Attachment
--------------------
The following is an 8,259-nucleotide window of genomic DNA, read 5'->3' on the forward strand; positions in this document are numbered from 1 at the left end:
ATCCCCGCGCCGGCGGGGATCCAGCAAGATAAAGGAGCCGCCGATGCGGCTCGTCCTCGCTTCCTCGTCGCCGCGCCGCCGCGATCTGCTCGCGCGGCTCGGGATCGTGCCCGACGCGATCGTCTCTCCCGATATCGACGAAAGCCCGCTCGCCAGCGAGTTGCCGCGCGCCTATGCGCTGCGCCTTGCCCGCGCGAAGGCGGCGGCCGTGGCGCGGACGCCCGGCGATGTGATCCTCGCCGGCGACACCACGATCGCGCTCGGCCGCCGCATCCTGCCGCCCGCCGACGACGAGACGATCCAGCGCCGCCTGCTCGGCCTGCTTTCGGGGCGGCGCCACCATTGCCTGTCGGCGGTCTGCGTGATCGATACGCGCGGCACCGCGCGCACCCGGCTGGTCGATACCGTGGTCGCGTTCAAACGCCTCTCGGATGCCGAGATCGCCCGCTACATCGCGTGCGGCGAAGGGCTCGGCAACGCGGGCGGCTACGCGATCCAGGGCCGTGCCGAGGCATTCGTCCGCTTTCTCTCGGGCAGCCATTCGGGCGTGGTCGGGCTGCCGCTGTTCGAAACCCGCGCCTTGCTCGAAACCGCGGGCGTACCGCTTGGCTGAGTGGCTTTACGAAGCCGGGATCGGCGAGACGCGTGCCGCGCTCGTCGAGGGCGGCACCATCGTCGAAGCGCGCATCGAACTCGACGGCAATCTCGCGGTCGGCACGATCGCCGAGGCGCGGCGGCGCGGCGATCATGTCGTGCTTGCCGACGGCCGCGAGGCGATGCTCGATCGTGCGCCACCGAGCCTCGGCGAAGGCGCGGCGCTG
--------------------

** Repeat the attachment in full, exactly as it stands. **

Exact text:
The following is an 8,259-nucleotide window of genomic DNA, read 5'->3' on the forward strand; positions in this document are numbered from 1 at the left end:
ATCCCCGCGCCGGCGGGGATCCAGCAAGATAAAGGAGCCGCCGATGCGGCTCGTCCTCGCTTCCTCGTCGCCGCGCCGCCGCGATCTGCTCGCGCGGCTCGGGATCGTGCCCGACGCGATCGTCTCTCCCGATATCGACGAAAGCCCGCTCGCCAGCGAGTTGCCGCGCGCCTATGCGCTGCGCCTTGCCCGCGCGAAGGCGGCGGCCGTGGCGCGGACGCCCGGCGATGTGATCCTCGCCGGCGACACCACGATCGCGCTCGGCCGCCGCATCCTGCCGCCCGCCGACGACGAGACGATCCAGCGCCGCCTGCTCGGCCTGCTTTCGGGGCGGCGCCACCATTGCCTGTCGGCGGTCTGCGTGATCGATACGCGCGGCACCGCGCGCACCCGGCTGGTCGATACCGTGGTCGCGTTCAAACGCCTCTCGGATGCCGAGATCGCCCGCTACATCGCGTGCGGCGAAGGGCTCGGCAACGCGGGCGGCTACGCGATCCAGGGCCGTGCCGAGGCATTCGTCCGCTTTCTCTCGGGCAGCCATTCGGGCGTGGTCGGGCTGCCGCTGTTCGAAACCCGCGCCTTGCTCGAAACCGCGGGCGTACCGCTTGGCTGAGTGGCTTTACGAAGCCGGGATCGGCGAGACGCGTGCCGCGCTCGTCGAGGGCGGCACCATCGTCGAAGCGCGCATCGAACTCGACGGCAATCTCGCGGTCGGCACGATCGCCGAGGCGCGGCGGCGCGGCGATCATGTCGTGCTTGCCGACGGCCGCGAGGCGATGCTCGATCGTGCGCCACCGAGCCTCGGCGAAGGCGCGGCGCTG